diesel exhaust as a likely human carcinogen, the exposure of almost the 
entire population to diesel exhaust, the significant and consistent 
finding of an increase in lung cancer risk in workers exposed to diesel 
exhaust, and the potential overlap and/or small difference between some 
occupational and environmental exposures.
---------------------------------------------------------------------------

    \25\ As used in this proposal, environmental risk is defined as 
the risk (i.e. a mathematical probability) that lung cancer would be 
observed in the population after a lifetime exposure to diesel 
exhaust. Exposure levels may be occupational lifetime or 
environmental lifetime exposures. A population risk in the magnitude 
of 10-6 translates as the probability of lung cancer 
being evidenced in one person in one million over a lifetime 
exposure.
---------------------------------------------------------------------------

    As discussed in section I.C.6, ``Actions in California'', the 
Office of Environmental Health Hazard

[[Page 35447]]

Assessment (OEHHA, California EPA) has identified diesel PM as a toxic 
air contaminant. \26\ California is in the process of determining the 
need for, and appropriate degree of control measures for diesel PM. 
Apart from the EPA draft Assessment and California EPA's actions, 
several other agencies and governing bodies have designated diesel 
exhaust or diesel PM as a ``potential'' or ``probable'' human 
carcinogen. \27\ \28\ \29\ The International Agency for Research on 
Cancer (IARC) considers diesel exhaust a ``probable'' human carcinogen 
and the National Institutes for Occupational Safety and Health have 
classified diesel exhaust a ``potential occupational carcinogen.'' 
Thus, the concern for the health hazard resulting from diesel exhaust 
exposures is widespread.
---------------------------------------------------------------------------

    \26\ Office of Environmental Health Hazard Assessment (1998) 
Health risk assessment for diesel exhaust, April 1998. California 
Environmental Protection Agency, Sacramento, CA.
    \27\ National Institute for Occupational Safety and Health 
(NIOSH) (1988) Carcinogenic effects of exposure to diesel exhaust. 
NIOSH Current Intelligence Bulletin 50. DHHS, Publication No. 88-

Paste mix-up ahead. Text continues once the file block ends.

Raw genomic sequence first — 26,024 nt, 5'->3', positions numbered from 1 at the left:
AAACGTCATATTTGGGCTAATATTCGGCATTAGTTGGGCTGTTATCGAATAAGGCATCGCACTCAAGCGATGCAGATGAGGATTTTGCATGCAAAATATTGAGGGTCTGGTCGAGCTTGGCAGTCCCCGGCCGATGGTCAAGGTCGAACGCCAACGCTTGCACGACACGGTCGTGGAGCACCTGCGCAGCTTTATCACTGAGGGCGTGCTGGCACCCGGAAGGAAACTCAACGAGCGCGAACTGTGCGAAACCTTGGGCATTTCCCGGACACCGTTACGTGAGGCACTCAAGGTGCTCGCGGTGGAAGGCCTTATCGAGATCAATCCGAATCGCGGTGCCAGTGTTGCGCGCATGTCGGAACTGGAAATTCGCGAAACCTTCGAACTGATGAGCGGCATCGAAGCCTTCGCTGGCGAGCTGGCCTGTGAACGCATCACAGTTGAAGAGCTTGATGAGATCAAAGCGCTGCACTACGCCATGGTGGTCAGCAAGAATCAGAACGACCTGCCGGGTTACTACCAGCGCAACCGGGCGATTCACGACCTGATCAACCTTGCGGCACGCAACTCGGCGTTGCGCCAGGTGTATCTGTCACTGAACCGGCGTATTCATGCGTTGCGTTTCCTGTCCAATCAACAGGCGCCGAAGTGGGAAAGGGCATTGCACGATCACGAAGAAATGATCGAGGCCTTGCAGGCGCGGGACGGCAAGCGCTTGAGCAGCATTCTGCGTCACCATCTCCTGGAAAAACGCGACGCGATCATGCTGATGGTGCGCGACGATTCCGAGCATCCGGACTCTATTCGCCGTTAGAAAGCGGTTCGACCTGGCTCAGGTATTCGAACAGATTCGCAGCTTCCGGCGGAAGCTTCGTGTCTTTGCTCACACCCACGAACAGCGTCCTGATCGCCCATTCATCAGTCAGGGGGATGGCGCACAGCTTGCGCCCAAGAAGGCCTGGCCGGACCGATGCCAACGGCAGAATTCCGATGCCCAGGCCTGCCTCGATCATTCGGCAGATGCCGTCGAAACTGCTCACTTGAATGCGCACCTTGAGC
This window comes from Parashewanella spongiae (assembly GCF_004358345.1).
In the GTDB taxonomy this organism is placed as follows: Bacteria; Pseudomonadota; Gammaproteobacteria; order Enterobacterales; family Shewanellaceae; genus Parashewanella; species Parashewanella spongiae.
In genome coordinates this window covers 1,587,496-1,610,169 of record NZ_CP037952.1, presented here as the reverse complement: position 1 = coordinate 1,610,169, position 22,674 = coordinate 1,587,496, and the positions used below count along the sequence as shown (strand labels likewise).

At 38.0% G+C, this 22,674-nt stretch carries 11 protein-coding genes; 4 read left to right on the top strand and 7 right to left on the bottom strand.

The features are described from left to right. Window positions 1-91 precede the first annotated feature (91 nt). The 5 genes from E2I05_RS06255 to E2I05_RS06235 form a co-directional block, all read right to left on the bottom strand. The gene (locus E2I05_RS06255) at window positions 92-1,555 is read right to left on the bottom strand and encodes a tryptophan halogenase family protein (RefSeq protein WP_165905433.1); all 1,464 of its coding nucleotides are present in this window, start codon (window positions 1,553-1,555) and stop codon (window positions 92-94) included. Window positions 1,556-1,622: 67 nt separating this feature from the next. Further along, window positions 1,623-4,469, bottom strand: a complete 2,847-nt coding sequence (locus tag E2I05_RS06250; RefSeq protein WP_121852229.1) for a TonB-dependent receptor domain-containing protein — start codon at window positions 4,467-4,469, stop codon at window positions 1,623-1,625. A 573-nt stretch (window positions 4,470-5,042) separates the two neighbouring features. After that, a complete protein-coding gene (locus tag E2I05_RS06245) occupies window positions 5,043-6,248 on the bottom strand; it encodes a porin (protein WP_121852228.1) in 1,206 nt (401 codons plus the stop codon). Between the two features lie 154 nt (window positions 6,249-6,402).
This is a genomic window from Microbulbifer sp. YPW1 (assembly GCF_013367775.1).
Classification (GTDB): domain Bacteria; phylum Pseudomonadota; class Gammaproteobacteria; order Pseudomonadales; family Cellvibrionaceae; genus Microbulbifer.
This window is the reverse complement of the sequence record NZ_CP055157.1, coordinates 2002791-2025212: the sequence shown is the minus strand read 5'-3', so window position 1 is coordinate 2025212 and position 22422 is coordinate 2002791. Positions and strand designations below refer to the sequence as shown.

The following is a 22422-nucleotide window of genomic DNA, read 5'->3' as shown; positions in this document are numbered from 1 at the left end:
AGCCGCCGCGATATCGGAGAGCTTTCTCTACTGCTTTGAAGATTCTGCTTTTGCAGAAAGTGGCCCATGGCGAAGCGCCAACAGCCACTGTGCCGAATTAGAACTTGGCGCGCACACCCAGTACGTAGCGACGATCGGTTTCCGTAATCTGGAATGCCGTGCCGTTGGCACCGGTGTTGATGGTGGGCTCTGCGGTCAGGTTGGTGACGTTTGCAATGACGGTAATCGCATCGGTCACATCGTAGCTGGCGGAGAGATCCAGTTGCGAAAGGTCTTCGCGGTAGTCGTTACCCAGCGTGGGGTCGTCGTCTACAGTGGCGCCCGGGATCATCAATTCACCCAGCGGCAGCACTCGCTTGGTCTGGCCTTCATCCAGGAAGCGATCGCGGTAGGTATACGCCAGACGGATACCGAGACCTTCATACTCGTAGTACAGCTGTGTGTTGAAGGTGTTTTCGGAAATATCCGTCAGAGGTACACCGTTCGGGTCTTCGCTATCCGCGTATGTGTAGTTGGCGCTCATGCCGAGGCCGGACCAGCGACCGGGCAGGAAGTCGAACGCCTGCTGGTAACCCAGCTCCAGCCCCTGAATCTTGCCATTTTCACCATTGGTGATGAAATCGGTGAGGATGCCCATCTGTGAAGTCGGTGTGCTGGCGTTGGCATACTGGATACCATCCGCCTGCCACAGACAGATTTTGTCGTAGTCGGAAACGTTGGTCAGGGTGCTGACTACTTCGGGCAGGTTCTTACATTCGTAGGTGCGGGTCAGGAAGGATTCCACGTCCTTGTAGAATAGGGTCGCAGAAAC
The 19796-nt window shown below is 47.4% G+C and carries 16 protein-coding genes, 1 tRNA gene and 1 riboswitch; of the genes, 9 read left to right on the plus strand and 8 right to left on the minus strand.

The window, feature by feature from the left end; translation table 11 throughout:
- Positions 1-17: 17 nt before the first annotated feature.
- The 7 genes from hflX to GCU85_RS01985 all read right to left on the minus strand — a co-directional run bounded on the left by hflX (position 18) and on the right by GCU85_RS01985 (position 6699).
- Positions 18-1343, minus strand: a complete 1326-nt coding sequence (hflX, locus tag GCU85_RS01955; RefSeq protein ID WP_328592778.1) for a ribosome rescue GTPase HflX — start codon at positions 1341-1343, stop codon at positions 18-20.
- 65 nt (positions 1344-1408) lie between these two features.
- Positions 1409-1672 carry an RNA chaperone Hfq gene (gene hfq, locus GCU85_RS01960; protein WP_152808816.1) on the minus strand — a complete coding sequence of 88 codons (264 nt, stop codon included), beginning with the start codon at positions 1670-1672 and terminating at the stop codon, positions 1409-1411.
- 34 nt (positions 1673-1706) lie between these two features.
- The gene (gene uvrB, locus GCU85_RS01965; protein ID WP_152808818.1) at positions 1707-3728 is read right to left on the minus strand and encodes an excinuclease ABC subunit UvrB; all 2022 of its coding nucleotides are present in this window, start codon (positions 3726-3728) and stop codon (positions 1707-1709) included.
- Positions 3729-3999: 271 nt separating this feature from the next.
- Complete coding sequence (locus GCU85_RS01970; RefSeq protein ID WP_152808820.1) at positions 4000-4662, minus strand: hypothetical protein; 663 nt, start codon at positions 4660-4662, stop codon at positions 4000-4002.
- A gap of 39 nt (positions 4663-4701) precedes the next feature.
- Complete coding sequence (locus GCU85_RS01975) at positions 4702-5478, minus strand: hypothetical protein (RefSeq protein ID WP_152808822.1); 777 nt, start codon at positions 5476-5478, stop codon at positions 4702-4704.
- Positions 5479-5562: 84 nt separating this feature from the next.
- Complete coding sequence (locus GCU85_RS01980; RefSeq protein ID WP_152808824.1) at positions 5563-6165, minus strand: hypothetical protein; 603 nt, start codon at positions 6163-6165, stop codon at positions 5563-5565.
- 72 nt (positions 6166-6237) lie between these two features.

116. Centers for Disease Control, Atlanta, GA.
    \28\ International Agency for Research on Cancer (1989) Diesel 
and gasoline engine exhausts and some nitroarenes, Vol. 46. 
Monographs on the evaluation of carcinogenic risks to humans. World 
Heath Organization, International Agency for Research on Cancer, 
Lyon, France.
    \29\ World Health Organization (1996) Diesel fuel and exhaust 
emissions: International program on chemical safety. World Health 
Organization, Geneva, Switzerland.
---------------------------------------------------------------------------

c. Noncancer Effects of Diesel Exhaust

    The noncancer effects of diesel exhaust emissions are also of 
concern to the Agency. EPA believes that chronic diesel exhaust 
exposure, at sufficient exposure levels, increases the hazard and risk 
of an adverse consequence (including respiratory tract irritation/
inflammation and changes in lung function). The draft 1999 Assessment 
discussed an existing inhalation reference concentration (RfC) for 
chronic effects that EPA intends to revise in the next draft Assessment 
in response to CASAC comments. The revised RfC will be reviewed by 
CASAC at a future meeting. An RfC provides an estimate of the 
continuous human inhalation exposure (including sensitive subgroups) 
that is likely to be without an appreciable risk of deleterious 
noncancer effects during a lifetime.

d. Attainment and Maintenance of the PM10 NAAQS

    Under the CAA, we are to regulate HD emissions if they contribute 
to air pollution that can reasonably be anticipated to endanger public 
health and welfare. We have already addressed the question of what 
concentration patterns of PM endanger public health, in setting the 
NAAQS for PM10 in 1987. The PM NAAQS were revised in 1997, 
largely by adding new standards for fine particles (PM2.5) 
and modifying the form of the daily PM10 standard. On 
judicial review, the revised standards were remanded for further 
proceedings, and the revised PM10 standards were vacated. 
EPA has sought Supreme Court review of that decision; pending final 
resolution of the litigation, the 1987 PM10 standards 
continue to apply.

i. Current PM10 Nonattainment

    The most recent PM10 monitoring data indicates that 12 
designated PM10 nonattainment areas, with a population of 19 
million in 1990, violated the PM10 NAAQS in the period 1996-
1998. Table II.B-3 lists the 12 areas. The table also indicates the 
classification and 1990 population for each area.

Table II.B-3.--PM10 Nonattainment Areas Violating the PM10 NAAQS in 1996-
                                 1998 a
------------------------------------------------------------------------
                                                        1990 population
              Area                   Classification        (millions)